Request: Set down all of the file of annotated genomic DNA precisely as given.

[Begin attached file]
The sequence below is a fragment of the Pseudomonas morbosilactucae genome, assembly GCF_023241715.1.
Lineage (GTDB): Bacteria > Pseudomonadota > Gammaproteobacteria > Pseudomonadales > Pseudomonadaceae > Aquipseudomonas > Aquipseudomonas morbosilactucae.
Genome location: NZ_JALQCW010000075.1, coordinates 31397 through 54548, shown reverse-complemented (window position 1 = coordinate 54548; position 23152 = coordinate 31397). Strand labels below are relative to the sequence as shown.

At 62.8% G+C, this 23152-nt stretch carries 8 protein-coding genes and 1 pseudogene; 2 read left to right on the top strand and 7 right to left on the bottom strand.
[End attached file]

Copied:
The sequence below is a fragment of the Pseudomonas morbosilactucae genome, assembly GCF_023241715.1.
Lineage (GTDB): Bacteria > Pseudomonadota > Gammaproteobacteria > Pseudomonadales > Pseudomonadaceae > Aquipseudomonas > Aquipseudomonas morbosilactucae.
Genome location: NZ_JALQCW010000075.1, coordinates 31397 through 54548, shown reverse-complemented (window position 1 = coordinate 54548; position 23152 = coordinate 31397). Strand labels below are relative to the sequence as shown.

At 62.8% G+C, this 23152-nt stretch carries 8 protein-coding genes and 1 pseudogene; 2 read left to right on the top strand and 7 right to left on the bottom strand.